Tue, 27 February 2007
Here is the second part of Paramabandhu’s excellent exploration of the lessons Buddhist techniques around meditation and mindfulness training can bring to the field of mental health – especially to problems with depression and addiction. Drawing on many years of experience as a consultant psychiatrist and Dharma teacher, here he takes questions on his previous talk and elaborates on the general theme. There’s a wide range of material opened up – and considerable detail about how we can actually go about applying these techniques to whatever challenges we face in your own lives. Essential listening.
Please note – the questions in this recording were made at very low levels. We’ve amplified and clarified where possible – but the general sound quality drops noticeably at these points. However, they are all now audible and, in almost all instances, questions are repeated by Paramabandhu before he answers.
Talk given at San Francisco Buddhist Center, 2006
01 Question-and-answer session – two books to reference on mindfulness; working with depression – discrepancy monitor and rumination
02 Knowing what you can and cannot change – considered action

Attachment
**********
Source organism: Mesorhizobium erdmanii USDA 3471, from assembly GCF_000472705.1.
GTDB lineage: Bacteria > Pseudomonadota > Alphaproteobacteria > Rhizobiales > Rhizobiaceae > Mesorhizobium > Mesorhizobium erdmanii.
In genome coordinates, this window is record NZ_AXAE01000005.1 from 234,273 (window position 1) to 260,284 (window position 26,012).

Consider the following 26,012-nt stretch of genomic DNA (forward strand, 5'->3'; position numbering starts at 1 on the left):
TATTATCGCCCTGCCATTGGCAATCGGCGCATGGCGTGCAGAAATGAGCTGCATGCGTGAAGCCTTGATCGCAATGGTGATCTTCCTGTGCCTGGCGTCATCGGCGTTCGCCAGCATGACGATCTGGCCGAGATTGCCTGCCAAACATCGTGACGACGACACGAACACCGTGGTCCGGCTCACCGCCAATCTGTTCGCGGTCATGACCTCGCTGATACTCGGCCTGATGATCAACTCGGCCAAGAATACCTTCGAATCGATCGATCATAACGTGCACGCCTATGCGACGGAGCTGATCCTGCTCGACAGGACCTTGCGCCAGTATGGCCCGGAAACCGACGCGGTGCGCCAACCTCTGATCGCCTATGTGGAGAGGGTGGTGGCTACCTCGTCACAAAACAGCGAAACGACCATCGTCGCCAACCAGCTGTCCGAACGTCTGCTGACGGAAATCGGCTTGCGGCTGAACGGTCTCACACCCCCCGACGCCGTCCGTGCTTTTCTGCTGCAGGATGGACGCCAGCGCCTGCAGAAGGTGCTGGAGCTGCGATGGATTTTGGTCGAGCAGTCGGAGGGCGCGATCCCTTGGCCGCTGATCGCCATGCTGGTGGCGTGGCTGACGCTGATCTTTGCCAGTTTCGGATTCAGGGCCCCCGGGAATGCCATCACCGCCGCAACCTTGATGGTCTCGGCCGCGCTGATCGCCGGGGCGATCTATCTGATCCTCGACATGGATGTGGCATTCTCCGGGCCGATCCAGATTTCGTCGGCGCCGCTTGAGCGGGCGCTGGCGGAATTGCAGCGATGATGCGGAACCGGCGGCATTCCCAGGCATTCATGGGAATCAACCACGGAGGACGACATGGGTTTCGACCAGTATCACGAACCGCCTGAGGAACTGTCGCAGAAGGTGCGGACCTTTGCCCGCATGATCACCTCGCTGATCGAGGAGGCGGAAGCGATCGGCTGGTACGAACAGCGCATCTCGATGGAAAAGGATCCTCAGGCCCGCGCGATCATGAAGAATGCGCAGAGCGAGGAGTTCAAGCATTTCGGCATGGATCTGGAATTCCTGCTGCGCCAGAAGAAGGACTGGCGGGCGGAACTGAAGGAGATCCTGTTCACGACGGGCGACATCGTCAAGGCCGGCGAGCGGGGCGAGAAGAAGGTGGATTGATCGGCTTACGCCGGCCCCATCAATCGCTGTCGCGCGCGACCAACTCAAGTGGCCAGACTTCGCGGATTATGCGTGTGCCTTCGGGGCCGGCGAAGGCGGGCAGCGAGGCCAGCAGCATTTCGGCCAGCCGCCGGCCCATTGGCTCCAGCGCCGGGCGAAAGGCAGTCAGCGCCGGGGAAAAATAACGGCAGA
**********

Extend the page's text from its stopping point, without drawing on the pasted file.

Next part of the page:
03 Difficulty doing mindfulness work when actively depressed; noticing subtle shades of pleasant and unpleasant
04 Can mindfulness initiate depression? Stepping out of patterns of thinking; difference between rumination and ‘staying with’; body awareness
05 Over-active mind; 12 step program – something to actually do; expectations and suffering; having your experience – the truth as sometimes uncomfortable
06 Letting go of what you don’t have; relationship break-up; staying with unpleasant experience and not compounding it – the Buddha in the ‘Dart Sutta’
07 Not identifying with one feeling; sexual addiction; recovery from addiction and mindfulness practice
08 Rumination in the body; working with internal sensations; using metaphors to work with your mind
09 Psoriasis and mindfulness
10 What is meditation? A brief introduction and exercise – the ‘Three Minute Breathing Space’
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